25 Works

Arthropod (per year, 2008-2017) and environmental data (climate, land use, land cover) from grasslands used in \"Unravelling insect declines: can space replace time?\", Biology Letters

Michael Staab & Nico Blüthgen
To compare trends in arthropod species numbers between space and time, arthropod data from the sweep net samples (2008-2017) in grasslands were used. We tested whether trends over time are also found within single years (i.e. in space). The dataset contains, pooled per sampling year, arthropod individual numbers (Araneae, Coleoptera, Hemiptera, Orthoptera) and associated environmental data (climate, land use, land cover). This data is only to complement the publication "Unravelling insect declines: can space replace...

Hydrothermal conditions determine soil potential net N mineralization rates in arid and semi-arid grasslands

Shuya Hu, Changhui Wang, Anita Risch, Yuan Liu, Yang Li, Lei Li, Xiaohui Xu, Nianpeng He, Xingguo Han & Jianhui Huang
Soil net nitrogen (N) mineralization is a key biogeochemical process influencing plant available N and net primary productivity (NPP) in terrestrial ecosystems. However, the spatial variations and controlling factors of soil net N mineralization (RPNM) in arid and semi-arid grasslands are less studied and unclear. In this study, we investigated the soil RPNM by performing a laboratory incubation experiment. Soil samples were collected from 30 sites in three east-west transects on the Inner Mongolia Plateau...

Data and code: Global and regional ecological boundaries explain abrupt spatial discontinuities in avian frugivory interactions

Lucas P. Martins, Daniel B. Stouffer, Pedro G. Blendinger, Katrin Böhning-Gaese, Galo Buitrón-Jurado, Marta Correia, José Miguel Costa, D. Matthias Dehling, Camila I. Donatti, Carine Emer, Mauro Galetti, Ruben Heleno, Pedro Jordano, Ícaro Menezes, José Carlos Morante-Filho, Marcia C. Muñoz, Eike Lena Neuschulz, Marco Aurélio Pizo, Marta Quitián, Roman A. Ruggera, Francisco Saavedra, Vinicio Santillán, Virginia Sanz D’Angelo, Matthias Schleuning, Luís Pascoal Da Silva … & Jason M. Tylianakis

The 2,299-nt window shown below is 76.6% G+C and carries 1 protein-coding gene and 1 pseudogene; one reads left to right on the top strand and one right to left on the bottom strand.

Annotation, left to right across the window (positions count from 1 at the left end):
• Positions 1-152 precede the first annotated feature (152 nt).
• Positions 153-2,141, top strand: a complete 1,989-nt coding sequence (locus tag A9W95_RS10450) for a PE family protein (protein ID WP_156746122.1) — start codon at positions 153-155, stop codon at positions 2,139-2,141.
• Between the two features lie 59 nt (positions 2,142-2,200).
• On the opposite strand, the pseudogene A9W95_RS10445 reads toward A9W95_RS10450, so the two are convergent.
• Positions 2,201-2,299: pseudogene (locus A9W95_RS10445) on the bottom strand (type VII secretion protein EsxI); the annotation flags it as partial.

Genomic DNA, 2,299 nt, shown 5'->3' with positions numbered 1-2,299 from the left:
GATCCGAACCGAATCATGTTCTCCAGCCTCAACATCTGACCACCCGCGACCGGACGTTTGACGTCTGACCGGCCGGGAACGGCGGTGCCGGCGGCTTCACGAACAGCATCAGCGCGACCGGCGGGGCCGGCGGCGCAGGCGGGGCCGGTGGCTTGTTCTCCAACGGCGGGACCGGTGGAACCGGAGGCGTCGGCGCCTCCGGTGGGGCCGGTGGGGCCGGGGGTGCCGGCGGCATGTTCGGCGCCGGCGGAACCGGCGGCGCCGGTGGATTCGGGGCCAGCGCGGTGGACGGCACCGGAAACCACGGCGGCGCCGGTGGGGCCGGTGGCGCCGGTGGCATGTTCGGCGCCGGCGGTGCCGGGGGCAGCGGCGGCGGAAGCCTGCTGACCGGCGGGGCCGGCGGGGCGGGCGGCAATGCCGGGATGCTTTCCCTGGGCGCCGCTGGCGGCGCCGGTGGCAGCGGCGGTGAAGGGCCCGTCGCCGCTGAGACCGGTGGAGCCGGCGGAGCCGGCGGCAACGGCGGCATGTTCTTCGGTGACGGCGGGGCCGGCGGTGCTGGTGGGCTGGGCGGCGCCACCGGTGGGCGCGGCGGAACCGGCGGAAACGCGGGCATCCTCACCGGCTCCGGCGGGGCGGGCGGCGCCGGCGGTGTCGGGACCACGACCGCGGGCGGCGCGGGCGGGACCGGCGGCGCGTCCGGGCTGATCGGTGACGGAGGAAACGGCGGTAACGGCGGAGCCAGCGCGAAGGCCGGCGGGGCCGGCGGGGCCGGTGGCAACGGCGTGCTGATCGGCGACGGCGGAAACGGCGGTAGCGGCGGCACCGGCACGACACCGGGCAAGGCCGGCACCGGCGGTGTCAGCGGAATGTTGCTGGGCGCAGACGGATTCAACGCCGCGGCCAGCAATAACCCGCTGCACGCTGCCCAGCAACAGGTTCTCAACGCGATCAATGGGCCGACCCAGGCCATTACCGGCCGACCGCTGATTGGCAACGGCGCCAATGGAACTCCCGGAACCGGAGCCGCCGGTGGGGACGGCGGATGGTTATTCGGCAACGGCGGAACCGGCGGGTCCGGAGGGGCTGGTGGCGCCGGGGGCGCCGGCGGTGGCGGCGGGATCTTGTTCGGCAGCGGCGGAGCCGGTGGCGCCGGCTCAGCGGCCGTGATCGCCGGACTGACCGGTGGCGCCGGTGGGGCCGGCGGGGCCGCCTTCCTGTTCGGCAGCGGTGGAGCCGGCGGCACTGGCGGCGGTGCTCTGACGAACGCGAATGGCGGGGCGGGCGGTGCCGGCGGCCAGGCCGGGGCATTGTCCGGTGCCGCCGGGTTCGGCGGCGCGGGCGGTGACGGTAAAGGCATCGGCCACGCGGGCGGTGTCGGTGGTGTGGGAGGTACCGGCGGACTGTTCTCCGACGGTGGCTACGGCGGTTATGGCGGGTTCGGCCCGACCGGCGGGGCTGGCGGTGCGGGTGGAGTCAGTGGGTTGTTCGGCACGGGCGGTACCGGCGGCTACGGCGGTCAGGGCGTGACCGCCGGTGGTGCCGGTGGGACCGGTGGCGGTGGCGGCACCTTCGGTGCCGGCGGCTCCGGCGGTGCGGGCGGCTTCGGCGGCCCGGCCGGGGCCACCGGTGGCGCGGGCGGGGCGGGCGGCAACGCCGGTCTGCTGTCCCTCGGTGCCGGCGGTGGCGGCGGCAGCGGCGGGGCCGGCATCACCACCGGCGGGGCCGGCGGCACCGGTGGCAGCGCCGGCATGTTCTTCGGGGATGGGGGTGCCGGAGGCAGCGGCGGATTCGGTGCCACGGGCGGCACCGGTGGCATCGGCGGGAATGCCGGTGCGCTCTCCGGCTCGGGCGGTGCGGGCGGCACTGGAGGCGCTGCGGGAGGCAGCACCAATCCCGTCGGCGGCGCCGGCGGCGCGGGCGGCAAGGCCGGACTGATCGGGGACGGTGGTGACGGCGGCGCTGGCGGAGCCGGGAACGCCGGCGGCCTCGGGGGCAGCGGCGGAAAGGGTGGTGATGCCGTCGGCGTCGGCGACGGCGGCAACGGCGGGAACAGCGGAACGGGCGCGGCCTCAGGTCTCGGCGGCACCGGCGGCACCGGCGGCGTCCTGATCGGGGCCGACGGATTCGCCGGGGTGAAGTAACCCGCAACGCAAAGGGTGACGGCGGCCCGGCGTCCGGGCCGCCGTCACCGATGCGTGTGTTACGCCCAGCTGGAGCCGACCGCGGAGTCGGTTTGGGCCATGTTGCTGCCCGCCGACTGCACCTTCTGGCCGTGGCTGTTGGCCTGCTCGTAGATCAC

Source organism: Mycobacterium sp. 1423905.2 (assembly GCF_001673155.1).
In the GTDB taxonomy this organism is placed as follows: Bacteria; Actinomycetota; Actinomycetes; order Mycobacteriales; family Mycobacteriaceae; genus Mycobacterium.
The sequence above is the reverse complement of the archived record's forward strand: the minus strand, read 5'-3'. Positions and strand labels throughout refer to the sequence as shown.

Species interactions can propagate disturbances across space via direct and indirect effects, potentially connecting species at a global scale. However, ecological and biogeographic boundaries may mitigate this spread by demarcating the limits of ecological networks. We tested whether large-scale ecological boundaries (ecoregions and biomes) and human disturbance gradients increase dissimilarity among plant-frugivore networks, while accounting for background spatial and elevational gradients and differences in network sampling. We assessed network dissimilarity patterns over a broad spatial...

Impact of warmer and drier conditions on tree photosynthetic properties and the role of species interactions

Margaux Didion-Gency
Increased temperature and prolonged soil moisture reduction have distinct impacts on tree photosynthetic properties. Yet, our knowledge of their combined effect is limited. Moreover, how species interactions alter photosynthetic responses to warming and moisture reduction remains unclear. Using mesocosms, we studied how photosynthetic properties of European beech and downy oak were impacted by multi-year warming and moisture reduction alone or combined, and how species interactions (intra- vs. interspecific interactions) modulated these effects. Warming of +5°C...

CHELSA-W5E5 v1.0: W5E5 v1.0 downscaled with CHELSA v2.0

Dirk N. Karger, Stefan Lange, Chantal Hari, Christopher P. O. Reyer & Niklaus E. Zimmermann
The CHELSA-W5E5 dataset was created to serve as observational climate input data for the impact assessments carried out in phase 3a of the Inter-Sectoral Impact Model Intercomparison Project (ISIMIP3a).
Version 1.0 of the CHELSA-W5E5 dataset covers the entire globe at 30 arcsec horizontal and daily temporal resolution from 1979 to 2016. Data sources of CHELSA-W5E5 are version 1.0 of WFDE5 over land merged with ERA5 over the ocean (W5E5; Lange, 2019; Cucchi et al., 2020), the...